Users of 4chan are spreading an Ebola meme across Nigeria’s biggest online message board in an attempt to freak out Nigerians living in fear of the deadly virus. The female anime character Ebola-chan first exploded all over 4chan in August as a reaction to the widespread concern over the Ebola outbreak—but now some 4chan users are trying to seed panic in West Africa by stoking the meme on Nairaland with bizarre pictures of false sacrifices and demon worship.
The original Ebola-chan was a seemingly innocuous cartoon of an anime woman with hair that looks like the Ebola virus strand. She was depicted wearing a skimpy nurse outfit and holding a bloody skull. Ebola-chan first made her rounds on 4chan on Aug. 7, and her image came with text threatening users with excruciating pain and death if they didn’t reply on the thread with the phrase, “I Love You Ebola-chan.” Tongue firmly in cheek (or so it would seem), 4chan and Reddit users played along, and a meme was born.
Hundreds of users replied with comments to mock-appease the fictitious goddess and ward off Ebola: “GOOD LUCK EBOLA-CHAN!” and “HAIL BLOOD-GODDESS! HAIL EBOLA-CHAN!” Creative (and NSFW) versions appeared on Facebook, and the whole meme gained a stunning momentum.
But it was on 4chan where a more sinister motive emerged. Some users openly hoped that the Ebola-chan meme and its mock idolatry would find its way onto Nigerian forums, where it had far greater potential to cause fear among a population genuinely at threat from the disease.
Said one anonymous 4chan user: “If this ends up in the news, increasing tensions between blacks and whites in Africa—where they are already superstitious and think Ebola is made by whitey… Sure, we’ve not seen the flowering of this yet, but it’s just been a few days of death cult posts. Ebola-chan herself isn’t that old either. Give it time to work.”
Another urged it on: “If we keep it up, soon enough some African media will report it and people will start to spread the word that Ebola might be beign spreaded [sic] by the white devil and that’s enough to help Ebola-chan.”
Users on the Nairaland forum duly picked up on Ebola-chan (quite possibly in threads seeded by 4channers), calling her a plague goddess and pointing at how Westerners were invoking some sort of voodoo against Ebola sufferers. Nairaland user johnokonkwo posted several photos of an Ebola-chan “shrine” Wednesday, saying Americans and Europeans are performing “magical rituals in order to spread the disease and kill people.”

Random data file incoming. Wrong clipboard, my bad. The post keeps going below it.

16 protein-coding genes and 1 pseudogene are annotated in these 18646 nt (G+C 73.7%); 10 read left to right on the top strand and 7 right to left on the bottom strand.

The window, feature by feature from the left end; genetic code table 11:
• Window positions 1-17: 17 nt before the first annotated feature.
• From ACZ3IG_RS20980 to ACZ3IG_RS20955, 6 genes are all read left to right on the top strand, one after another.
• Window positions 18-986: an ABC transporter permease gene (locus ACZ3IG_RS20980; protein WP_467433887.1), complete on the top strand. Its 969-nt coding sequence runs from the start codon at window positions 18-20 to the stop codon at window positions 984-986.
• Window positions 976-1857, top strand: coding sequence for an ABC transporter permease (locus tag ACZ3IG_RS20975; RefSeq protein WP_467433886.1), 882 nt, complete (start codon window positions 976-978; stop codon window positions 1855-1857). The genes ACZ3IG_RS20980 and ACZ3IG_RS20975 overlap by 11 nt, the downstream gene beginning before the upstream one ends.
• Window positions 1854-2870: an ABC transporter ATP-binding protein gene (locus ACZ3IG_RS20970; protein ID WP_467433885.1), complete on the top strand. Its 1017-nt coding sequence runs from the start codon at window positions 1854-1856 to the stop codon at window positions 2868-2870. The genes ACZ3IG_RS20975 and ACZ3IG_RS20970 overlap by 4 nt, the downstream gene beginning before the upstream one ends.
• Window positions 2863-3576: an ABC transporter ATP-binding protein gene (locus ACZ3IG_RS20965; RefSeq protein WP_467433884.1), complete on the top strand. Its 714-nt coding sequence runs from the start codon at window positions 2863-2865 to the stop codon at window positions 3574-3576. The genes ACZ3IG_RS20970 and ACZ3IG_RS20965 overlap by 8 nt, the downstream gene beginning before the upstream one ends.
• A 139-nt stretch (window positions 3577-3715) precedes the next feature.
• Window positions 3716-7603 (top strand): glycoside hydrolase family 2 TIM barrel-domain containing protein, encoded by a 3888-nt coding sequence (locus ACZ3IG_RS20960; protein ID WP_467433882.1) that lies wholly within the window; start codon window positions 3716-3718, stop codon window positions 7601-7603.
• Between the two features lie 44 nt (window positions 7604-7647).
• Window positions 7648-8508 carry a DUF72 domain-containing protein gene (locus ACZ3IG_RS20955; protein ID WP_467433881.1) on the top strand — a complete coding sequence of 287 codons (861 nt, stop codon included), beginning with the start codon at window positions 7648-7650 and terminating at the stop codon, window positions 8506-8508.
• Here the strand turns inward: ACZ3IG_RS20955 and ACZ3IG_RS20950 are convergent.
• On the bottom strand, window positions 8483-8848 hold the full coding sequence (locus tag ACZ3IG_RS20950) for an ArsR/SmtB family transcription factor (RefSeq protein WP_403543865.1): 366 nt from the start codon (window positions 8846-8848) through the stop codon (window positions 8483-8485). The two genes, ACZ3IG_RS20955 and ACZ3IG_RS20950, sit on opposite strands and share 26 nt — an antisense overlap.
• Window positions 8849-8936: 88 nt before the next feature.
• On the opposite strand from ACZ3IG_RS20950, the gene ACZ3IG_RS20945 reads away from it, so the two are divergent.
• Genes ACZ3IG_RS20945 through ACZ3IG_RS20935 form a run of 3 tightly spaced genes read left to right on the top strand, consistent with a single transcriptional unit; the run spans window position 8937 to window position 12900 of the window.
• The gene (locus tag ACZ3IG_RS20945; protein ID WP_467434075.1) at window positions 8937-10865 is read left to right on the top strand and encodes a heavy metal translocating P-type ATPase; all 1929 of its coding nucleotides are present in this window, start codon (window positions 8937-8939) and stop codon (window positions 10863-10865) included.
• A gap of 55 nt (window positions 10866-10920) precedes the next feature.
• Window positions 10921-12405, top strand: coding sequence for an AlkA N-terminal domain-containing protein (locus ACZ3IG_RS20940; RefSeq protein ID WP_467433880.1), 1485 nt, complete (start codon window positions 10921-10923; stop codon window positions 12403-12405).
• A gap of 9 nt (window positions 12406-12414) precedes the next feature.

Comments on the Nairaland thread “White Demon Worshippers Trying to Spread Ebola Using Witchcraft” show a mix of seemingly genuine fear and utter skepticism at the claims that Western medics are in fact devil-worshipping, fear-spreading witch doctors who want to rob Africans of their organs.
One Nairaland user commented on the shrine accusation post: “I ask you this: Why is everyone running from the white doctors? It’s because they will infect you with Ebola.”
All of this is grist to the 4channers’ mill, who responded with delight at the ignorance on display once it was posted on Nairaland and began to gain some traction.
Juvenile as this may seem, stoking fear like this amid an ongoing and quickly growing pandemic is hugely irresponsible. Infected areas in West African countries are already battling information and animistic beliefs that create huge barriers for doctors trying to deal with the disease on the ground. People in rural communities have been known to avoid scientific treatment—seeking out magic cures like holy water rather than quarantine and medicine. With the number of new Ebola cases increasing at a rapid rate, the rise of our girl Ebola-chan could be more dangerous than just meets the eye. Many Nigerian villagers are suspicious of Western aid workers and doctors because of misinformation about the virus. Some believe it is witchcraft that causes the illness and often refuse to see a doctor.
But hey, probably the best thing that can happen is for someone to share this page into the Nairaland forum and hope that it gains the same traction as the Ebola-chan meme did originally.